8 Ways Your Congregation Can Care for Missionaries
January 8, 2019
Updated January 9, 2019
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Missionaries need a strong support team in order to thrive in their ministry. While the sending agency plays an important role, there are elements of missionary care that congregations are uniquely equipped for.
“There’s a biblical model for congregations caring for missionaries,” said Renee, Resonate Global Mission’s member care coordinator who served as a missionary with her husband in Central Asia for more than 20 years. “The church at Antioch sends Paul and Barnabas and cares for them when they return. There’s a clear relationship between the church and the sent that I think we’ve lost in the modern world.”
Churches and missionaries are partners in mission—two halves of a team that God uses to extend his kingdom worldwide. In addition to supporting missionaries through prayer and finances, congregations play an important role in caring for missionaries’ well-being. Here are eight ways your congregation can come alongside missionaries and support them so your ministry together can thrive:
“Most churches don’t overcommunicate with their missionaries,” said Renee. “They tend to undercommunicate.”
Stay in touch with your missionary—even if it’s a small note of encouragement or asking them how your church can pray for them.
Ask your missionary how to best communicate with them. Some missionaries live in countries where Christians are persecuted and communication requires a little extra care. You can find communication guidelines addressing security concerns here.
2. Read their prayer letters—and respond.
Make an effort to read your missionary’s prayer letters. It will give you a better idea of their work and how you can pray for them. But don’t stop there! Respond. Even just one or two sentences of encouragement will let your missionary know you care about them and are praying for them.
3. Be a listening ear.
Communication is a two-way street. In addition to sharing updates from your congregation and sending notes of encouragement, allow your missionary space and time to share updates from their ministry—both while they’re on the field and during home service.
Missionaries need more than three minutes during a church service to share about their work. Consider scheduling another service or a sharing time when they’re able to share more stories about how God is working. While missionaries are on home service, your church could host a lunch and learn, a workshop, or a Q&A session. If he or she is still on the field, consider setting up a video call.
4. Let them know you’re a safe place for them to be vulnerable.
In addition to allowing space for missionaries to share the joys of their work, let them know they can be vulnerable with your congregation about their challenges.
“Missionaries are normal people with normal struggles,” said Renee. On top of that, she notes, they’re often serving in a new culture and away from home. The nature of their work means a lot of transitions, especially with teammates who come and go. Missionaries also have to keep up a public presence through their prayer letters and service times, which can put a lot of pressure on them.
“Let them share success stories—the joys of the work—but also let them know they can be vulnerable and share some of the struggles they’re experiencing,” said Renee. “It’s a good opportunity to encourage and pray for them.”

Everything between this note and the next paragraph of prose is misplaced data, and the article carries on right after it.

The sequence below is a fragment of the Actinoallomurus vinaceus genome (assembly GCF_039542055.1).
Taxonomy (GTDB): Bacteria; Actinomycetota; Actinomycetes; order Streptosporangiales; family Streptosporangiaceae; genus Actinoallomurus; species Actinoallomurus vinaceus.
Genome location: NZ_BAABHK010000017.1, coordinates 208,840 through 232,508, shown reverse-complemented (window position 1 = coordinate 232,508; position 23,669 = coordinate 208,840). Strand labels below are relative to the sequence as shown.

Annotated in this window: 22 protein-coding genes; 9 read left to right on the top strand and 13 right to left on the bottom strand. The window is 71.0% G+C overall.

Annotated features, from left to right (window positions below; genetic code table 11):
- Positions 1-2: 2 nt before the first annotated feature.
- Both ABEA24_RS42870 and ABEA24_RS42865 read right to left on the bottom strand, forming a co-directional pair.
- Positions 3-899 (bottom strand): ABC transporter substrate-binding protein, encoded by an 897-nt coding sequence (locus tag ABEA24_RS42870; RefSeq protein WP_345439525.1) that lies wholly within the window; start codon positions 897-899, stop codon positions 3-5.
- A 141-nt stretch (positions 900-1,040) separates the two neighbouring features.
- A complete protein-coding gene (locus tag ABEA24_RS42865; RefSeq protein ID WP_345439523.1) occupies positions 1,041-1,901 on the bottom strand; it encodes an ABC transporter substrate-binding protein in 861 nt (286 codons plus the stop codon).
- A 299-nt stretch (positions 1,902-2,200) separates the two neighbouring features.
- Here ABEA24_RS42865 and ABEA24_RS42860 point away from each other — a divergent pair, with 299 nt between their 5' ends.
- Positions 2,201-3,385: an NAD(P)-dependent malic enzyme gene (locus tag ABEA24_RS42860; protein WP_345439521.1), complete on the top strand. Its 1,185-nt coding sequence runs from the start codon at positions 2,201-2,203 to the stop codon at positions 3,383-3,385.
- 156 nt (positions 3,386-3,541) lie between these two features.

5. Provide for their physical needs.
Ask your missionary what needs they have on the field you may be able to meet, either by sending an item or collecting money for missionaries to purchase the item in their country of service.
“I remember our home church asked us this one time,” said Renee. “We told them that after living for eight years in a [cold region], we were desperate for a dryer so that we didn’t have to hang our clothes on a line [outside]. Our church bought us a dryer.”
When missionaries come to Canada or the United States for home service or a quick visit, anticipate their needs. Do they need a car to get around? Toys for kids? Groceries or gift cards to area restaurants?
6. Visit them.
Ask your missionary how your church can support them through a visit on the field. It might just be learning about their work and seeing their ministry firsthand, or there might be a practical need your church members can fill—like providing childcare for a missionary retreat. Resonate works with many missionaries to provide meaningful opportunities for groups to visit the field.
7. Be gracious to the kids.
Missionaries often visit many churches while they’re on home service. When they have a family in tow, they often have to consider what’s best for their kids—and kids can get overwhelmed meeting so many new people in a short amount of time. It’s nice to see your missionary’s entire family while they’re visiting, but don’t pressure them to bring their kids to every service, dinner, or event. Give them grace for space.
8. Form advocacy teams within your congregation.
Instead of every member of your congregation caring for every missionary your church supports, appoint small groups to adopt a missionary. They can serve as a liaison between the missionary and the entire congregation so you can share updates from your missionary throughout the year and present any prayer requests or needs.
“It’s easy for months and months to slip by—and congregations don’t think about them at all,” said Renee. Consider sharing regular updates from them during a service or put their picture up on the screen during an offering.
Missionaries can often feel forgotten or unseen while they’re on the field, but remember that you’re partners in mission; they’re part of your church and its vision.
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